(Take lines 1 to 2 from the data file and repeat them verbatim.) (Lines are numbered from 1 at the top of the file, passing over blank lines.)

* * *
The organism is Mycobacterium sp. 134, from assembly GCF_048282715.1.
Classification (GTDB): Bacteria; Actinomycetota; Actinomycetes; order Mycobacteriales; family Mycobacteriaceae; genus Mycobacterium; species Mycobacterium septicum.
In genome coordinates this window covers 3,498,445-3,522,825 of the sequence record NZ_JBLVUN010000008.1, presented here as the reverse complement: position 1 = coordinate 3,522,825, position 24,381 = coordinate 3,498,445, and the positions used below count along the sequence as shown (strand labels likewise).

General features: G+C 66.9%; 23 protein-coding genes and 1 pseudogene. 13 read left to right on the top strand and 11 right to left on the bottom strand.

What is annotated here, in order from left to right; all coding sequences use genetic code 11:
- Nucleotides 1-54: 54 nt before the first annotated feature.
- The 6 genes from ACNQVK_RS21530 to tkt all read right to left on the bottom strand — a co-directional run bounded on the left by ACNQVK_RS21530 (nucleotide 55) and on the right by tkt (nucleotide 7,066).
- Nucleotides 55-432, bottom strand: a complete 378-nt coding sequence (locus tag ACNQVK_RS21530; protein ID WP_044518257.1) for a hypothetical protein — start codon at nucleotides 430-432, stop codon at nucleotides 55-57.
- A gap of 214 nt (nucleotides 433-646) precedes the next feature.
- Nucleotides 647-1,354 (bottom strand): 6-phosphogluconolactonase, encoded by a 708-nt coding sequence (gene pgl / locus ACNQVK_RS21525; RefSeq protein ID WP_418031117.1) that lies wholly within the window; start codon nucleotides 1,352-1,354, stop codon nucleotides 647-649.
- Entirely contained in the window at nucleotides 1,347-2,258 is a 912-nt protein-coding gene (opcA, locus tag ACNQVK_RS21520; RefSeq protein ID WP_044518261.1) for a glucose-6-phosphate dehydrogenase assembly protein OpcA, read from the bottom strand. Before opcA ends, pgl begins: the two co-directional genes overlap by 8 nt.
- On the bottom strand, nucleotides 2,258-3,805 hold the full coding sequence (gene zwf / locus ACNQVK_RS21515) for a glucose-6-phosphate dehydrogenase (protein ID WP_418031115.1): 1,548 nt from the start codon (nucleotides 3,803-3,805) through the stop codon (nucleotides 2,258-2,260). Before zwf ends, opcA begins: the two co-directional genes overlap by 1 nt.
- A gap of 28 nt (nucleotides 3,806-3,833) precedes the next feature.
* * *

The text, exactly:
The organism is Mycobacterium sp. 134, from assembly GCF_048282715.1.
Classification (GTDB): Bacteria; Actinomycetota; Actinomycetes; order Mycobacteriales; family Mycobacteriaceae; genus Mycobacterium; species Mycobacterium septicum.